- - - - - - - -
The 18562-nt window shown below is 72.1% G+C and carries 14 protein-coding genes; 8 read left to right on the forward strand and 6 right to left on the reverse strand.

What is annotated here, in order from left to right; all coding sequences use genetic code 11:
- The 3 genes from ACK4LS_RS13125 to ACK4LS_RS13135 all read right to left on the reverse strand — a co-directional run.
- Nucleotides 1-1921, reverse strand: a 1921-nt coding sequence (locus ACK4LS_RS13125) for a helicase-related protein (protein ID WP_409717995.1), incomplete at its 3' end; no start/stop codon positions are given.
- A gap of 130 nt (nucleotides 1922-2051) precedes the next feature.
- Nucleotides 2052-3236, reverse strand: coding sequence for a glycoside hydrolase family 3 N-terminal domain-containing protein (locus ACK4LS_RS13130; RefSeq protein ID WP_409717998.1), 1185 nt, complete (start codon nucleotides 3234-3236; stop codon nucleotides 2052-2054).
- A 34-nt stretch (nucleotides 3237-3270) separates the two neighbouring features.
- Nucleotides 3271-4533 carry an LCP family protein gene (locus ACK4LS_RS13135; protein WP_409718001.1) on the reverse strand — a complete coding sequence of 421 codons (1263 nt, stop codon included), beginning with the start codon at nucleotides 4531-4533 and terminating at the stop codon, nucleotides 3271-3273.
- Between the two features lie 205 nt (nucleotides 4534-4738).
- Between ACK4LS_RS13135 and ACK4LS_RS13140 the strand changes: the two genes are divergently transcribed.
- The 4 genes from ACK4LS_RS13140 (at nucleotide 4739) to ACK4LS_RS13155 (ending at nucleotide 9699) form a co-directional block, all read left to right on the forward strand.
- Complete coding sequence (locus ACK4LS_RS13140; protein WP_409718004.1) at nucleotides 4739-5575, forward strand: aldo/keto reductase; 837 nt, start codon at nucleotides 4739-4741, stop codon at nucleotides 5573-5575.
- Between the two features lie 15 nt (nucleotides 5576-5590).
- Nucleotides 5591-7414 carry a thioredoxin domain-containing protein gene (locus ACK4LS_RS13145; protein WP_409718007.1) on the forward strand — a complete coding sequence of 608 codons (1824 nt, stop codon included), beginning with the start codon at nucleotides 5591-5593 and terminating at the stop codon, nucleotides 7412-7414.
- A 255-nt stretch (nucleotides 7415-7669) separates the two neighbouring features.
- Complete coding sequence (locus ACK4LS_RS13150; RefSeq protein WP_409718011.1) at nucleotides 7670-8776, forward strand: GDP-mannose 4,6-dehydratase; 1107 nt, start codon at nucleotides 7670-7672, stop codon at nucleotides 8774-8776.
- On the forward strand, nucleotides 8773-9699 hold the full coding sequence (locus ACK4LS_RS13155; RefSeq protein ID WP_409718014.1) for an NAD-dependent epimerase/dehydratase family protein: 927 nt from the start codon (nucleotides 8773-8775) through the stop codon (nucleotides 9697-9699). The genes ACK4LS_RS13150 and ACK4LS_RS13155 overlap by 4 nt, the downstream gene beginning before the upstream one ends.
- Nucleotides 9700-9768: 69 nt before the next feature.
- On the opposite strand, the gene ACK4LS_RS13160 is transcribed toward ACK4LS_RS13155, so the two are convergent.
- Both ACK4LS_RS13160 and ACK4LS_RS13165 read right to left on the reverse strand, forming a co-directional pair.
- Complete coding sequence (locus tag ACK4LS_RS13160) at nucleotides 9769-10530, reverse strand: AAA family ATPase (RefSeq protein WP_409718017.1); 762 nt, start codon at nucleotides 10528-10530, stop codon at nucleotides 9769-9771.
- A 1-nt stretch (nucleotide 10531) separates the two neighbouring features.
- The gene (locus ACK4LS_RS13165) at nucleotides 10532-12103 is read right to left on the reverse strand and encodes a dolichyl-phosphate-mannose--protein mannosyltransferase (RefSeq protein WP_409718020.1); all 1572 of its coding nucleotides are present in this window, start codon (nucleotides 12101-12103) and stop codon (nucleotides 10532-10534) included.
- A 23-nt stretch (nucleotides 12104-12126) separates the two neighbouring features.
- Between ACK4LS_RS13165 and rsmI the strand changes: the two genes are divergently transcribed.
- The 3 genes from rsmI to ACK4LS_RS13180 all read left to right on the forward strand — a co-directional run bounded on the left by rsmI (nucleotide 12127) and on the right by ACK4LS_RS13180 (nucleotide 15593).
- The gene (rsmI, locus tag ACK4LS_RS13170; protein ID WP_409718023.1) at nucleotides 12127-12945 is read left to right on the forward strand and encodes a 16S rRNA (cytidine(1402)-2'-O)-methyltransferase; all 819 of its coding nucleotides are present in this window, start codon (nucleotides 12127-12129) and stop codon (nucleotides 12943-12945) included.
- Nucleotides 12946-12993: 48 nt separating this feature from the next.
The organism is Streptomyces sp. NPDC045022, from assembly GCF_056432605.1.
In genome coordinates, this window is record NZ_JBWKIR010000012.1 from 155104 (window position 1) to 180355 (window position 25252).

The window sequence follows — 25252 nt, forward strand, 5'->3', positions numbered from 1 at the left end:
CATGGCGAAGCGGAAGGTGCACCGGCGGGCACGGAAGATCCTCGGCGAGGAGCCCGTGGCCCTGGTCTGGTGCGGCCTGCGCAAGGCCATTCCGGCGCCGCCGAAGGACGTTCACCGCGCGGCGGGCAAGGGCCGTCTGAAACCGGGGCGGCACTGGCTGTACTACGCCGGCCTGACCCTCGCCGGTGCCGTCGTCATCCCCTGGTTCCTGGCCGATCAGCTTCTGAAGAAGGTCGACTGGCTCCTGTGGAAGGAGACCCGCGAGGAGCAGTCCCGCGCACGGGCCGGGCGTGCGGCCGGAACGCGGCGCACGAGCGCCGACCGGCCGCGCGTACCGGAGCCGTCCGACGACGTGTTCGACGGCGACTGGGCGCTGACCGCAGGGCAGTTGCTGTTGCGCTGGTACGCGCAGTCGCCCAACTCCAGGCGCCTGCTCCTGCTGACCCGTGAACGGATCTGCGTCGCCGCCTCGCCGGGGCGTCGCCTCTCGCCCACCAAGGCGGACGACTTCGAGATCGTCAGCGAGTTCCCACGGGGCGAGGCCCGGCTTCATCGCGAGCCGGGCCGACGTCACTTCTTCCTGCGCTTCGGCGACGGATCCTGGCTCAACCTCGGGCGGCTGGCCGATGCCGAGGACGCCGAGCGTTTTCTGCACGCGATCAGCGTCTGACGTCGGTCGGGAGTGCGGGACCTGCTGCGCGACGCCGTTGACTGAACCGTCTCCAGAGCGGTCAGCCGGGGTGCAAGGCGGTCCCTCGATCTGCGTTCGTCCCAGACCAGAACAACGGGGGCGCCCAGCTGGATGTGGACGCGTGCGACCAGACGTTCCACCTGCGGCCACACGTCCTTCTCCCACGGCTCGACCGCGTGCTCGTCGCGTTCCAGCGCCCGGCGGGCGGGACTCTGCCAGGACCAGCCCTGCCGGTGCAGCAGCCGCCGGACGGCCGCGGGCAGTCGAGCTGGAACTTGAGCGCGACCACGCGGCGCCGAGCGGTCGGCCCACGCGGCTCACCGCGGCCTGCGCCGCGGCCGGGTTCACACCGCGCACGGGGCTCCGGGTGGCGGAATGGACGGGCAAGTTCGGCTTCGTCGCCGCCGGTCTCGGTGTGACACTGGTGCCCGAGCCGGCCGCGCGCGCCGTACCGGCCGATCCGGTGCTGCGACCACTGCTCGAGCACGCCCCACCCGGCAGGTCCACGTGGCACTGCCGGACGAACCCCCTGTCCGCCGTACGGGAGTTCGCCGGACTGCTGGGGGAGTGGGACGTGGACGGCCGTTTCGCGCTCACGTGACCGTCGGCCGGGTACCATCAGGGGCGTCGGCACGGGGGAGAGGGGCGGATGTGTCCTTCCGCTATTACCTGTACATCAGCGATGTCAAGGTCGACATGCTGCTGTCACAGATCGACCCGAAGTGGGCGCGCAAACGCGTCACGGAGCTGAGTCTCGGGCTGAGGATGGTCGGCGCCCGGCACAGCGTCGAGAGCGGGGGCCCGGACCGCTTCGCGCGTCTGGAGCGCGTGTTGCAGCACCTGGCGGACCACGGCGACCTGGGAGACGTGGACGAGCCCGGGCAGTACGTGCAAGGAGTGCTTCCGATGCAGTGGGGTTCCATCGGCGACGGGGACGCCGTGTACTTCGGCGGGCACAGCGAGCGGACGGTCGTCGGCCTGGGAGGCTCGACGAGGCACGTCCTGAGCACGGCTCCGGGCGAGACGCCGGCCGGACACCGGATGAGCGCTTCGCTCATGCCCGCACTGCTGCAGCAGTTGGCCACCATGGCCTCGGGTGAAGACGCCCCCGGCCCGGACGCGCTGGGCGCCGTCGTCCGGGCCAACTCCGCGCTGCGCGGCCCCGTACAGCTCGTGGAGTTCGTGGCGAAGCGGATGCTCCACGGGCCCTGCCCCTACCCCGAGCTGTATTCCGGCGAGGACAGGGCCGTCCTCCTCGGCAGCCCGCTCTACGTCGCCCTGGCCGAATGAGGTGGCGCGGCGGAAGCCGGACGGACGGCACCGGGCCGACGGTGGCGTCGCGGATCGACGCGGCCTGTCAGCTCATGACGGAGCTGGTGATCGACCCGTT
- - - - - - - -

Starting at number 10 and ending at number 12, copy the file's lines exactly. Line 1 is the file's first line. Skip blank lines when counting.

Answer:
- Between ACK4LS_RS13135 and ACK4LS_RS13140 the strand changes: the two genes are divergently transcribed.
- The 4 genes from ACK4LS_RS13140 (at nucleotide 4739) to ACK4LS_RS13155 (ending at nucleotide 9699) form a co-directional block, all read left to right on the forward strand.
- Complete coding sequence (locus ACK4LS_RS13140; protein WP_409718004.1) at nucleotides 4739-5575, forward strand: aldo/keto reductase; 837 nt, start codon at nucleotides 4739-4741, stop codon at nucleotides 5573-5575.